being killed. The gunners fired just as fast as they could, as
they were practicing to fire quick.



John Doe, when he came to the regiment, he had some friends
there. They thought he ought to be made orderly sergeant.
So, after a while, they made him orderly. When the regiment
was made complete, they had to have an adjutant. He had
some pretty warm friends in the command and they thought
he would be a suitable one for adjutant, consequently they made
him adjutant. In this capacity he served until the regiment
went South.

Every morning we had roll call. There would generally be
some one that wouldn't come back at the limit of the pass, but,
if they came in two or three days, they vvould give them a slight
punishment and put them in the guard house for a few hours,
or, perhaps, extra police duty. Those that didn't report at the
limitation of the pass were marked as deserters.

I noticed, after a week or so, they dropped his name, and
didn't call it. Then we began to inquire into it and found out
that both the lieutenant and sergeant got a hundred dollars a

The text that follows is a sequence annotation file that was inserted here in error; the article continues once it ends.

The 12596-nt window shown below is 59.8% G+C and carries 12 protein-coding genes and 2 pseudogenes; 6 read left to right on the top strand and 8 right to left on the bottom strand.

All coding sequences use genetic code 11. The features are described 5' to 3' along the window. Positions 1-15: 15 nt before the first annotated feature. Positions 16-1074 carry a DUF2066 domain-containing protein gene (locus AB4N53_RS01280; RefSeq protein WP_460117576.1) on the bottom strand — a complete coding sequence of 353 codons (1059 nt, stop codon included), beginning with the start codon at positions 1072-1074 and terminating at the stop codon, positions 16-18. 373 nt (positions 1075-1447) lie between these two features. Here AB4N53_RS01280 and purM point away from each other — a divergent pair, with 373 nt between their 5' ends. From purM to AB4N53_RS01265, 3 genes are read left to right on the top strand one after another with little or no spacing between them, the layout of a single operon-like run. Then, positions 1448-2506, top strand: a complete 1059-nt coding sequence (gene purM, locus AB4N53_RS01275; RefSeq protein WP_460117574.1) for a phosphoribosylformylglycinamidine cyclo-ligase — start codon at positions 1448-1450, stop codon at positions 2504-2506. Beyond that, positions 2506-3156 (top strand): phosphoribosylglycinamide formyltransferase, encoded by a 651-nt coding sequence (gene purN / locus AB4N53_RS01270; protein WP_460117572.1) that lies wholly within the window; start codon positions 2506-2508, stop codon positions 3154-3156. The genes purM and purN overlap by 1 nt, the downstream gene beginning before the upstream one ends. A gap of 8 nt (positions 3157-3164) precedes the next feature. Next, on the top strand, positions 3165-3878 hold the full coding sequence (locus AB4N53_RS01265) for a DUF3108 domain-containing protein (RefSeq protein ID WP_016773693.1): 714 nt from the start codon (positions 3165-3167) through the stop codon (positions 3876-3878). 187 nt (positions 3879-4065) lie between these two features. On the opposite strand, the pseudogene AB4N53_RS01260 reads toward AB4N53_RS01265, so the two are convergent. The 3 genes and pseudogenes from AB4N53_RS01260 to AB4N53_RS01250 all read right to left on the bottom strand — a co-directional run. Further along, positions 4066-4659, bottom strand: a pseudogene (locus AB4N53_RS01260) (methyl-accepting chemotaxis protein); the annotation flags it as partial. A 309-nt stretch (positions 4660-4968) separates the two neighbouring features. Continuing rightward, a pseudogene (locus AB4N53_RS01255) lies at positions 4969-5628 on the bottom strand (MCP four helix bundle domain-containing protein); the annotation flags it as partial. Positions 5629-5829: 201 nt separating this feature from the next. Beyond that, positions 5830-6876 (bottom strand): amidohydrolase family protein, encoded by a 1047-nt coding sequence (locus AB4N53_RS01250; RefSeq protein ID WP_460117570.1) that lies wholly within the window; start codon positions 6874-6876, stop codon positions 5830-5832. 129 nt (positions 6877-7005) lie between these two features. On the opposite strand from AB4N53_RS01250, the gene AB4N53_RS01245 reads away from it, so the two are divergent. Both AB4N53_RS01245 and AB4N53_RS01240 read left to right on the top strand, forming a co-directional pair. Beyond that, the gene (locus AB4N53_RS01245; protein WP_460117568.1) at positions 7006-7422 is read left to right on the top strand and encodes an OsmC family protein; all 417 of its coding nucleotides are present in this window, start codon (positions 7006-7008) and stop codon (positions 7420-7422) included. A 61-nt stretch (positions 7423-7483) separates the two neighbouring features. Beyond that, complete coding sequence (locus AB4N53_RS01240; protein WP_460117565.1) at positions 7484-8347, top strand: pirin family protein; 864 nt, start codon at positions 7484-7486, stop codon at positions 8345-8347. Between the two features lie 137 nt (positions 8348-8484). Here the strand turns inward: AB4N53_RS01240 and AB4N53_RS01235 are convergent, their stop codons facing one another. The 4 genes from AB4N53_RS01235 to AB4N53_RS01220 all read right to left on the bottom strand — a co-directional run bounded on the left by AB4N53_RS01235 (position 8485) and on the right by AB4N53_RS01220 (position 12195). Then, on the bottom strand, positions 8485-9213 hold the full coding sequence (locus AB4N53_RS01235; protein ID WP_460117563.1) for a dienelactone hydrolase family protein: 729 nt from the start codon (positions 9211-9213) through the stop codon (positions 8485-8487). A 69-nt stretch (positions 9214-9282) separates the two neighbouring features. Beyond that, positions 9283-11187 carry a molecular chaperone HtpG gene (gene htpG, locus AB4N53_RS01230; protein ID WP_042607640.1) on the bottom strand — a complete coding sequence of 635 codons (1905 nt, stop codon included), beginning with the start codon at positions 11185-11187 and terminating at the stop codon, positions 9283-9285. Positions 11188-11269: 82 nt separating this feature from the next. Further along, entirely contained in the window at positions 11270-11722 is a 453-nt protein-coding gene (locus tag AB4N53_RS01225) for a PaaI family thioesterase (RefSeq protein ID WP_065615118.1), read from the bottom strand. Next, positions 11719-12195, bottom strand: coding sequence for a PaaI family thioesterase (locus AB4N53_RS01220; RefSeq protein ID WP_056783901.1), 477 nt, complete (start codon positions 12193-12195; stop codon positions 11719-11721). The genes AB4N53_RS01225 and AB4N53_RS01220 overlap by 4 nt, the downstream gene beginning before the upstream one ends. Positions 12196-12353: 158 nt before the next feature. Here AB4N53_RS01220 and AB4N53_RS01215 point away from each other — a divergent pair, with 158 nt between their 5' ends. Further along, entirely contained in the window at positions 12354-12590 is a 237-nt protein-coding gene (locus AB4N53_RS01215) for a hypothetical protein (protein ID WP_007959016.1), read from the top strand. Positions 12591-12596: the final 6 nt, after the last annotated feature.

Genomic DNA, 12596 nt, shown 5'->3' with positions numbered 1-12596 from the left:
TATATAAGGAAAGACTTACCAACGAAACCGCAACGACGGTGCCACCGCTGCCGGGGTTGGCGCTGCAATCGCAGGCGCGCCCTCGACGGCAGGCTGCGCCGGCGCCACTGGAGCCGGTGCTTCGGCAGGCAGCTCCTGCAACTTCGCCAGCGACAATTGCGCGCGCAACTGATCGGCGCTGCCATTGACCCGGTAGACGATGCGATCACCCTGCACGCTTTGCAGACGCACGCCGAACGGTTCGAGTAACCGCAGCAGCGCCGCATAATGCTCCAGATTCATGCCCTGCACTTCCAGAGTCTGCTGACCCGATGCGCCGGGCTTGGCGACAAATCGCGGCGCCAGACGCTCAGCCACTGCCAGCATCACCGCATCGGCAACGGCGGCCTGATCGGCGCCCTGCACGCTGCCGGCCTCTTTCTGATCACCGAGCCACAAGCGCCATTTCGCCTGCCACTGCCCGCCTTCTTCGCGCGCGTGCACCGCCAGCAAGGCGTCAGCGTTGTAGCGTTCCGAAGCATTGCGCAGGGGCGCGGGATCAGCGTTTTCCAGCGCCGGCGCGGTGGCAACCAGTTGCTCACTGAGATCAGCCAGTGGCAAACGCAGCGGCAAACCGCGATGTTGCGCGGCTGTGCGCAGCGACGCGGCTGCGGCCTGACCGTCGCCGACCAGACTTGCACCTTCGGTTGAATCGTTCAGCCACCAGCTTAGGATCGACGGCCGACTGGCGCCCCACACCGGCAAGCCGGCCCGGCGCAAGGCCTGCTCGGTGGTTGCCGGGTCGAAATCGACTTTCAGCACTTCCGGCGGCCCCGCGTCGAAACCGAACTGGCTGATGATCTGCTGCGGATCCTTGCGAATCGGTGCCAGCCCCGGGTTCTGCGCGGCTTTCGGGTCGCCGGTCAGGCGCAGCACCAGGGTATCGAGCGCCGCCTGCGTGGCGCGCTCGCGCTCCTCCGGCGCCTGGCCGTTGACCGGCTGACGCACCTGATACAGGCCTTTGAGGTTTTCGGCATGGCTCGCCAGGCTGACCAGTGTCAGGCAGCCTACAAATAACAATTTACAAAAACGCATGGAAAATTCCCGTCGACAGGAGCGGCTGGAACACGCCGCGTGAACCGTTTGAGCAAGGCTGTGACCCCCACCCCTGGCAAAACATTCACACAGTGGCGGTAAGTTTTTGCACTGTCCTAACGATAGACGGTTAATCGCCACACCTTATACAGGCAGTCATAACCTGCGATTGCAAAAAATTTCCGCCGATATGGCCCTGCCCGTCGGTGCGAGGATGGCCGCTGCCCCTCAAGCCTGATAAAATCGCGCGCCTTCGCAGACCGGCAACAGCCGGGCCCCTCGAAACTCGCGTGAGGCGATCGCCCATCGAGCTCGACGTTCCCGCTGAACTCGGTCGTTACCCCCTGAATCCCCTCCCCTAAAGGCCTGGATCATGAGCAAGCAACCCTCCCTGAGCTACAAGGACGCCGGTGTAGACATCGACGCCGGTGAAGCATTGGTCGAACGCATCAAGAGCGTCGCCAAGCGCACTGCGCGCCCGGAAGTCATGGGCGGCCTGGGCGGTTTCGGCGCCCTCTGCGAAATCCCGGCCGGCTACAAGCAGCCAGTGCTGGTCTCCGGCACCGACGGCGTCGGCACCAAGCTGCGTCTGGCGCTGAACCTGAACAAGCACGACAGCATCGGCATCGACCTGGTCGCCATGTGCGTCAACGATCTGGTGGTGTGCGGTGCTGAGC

piece for letting him off. We made him furnish another man
in his place. They had to pay him a hundred dollars, so they
only made a hundred out of it.

John Doe was a fast young man and had a good many lady
acquaintances, so he took it into his head, one day, to march
the regiment all over the city. Where he had any fancy we
had to march on that street, so he could show himself com-
mander of the regiment. We marched down State street, La-
Salle street, Dearborne and Washington streets. He had a
great many acquaintances in the last-mentioned street. We
had to go through the manual of arms — shouldering arms and
presenting arms. Face right and face left. Then we broke


into columns and marched up the street. This was in Novem-
ber, and in a pelting snowstorm all day long.

Our camp was two miles from the city, so you may know
that, after we had marched four miles and then all over the
the city, an angrier lot of men I never saw — when they got into
camp, tired nearly to death, and did it all to gratify that sirnple-
ton's pride. We wouldn't have done it if we had the other
commanders. This is all the glory he ever gained.

The officers issued orders for all to report at headquarters to
sign their pay. In this way they got all the soldiers in. Then
they gave orders that they couldn't leave camp any more as no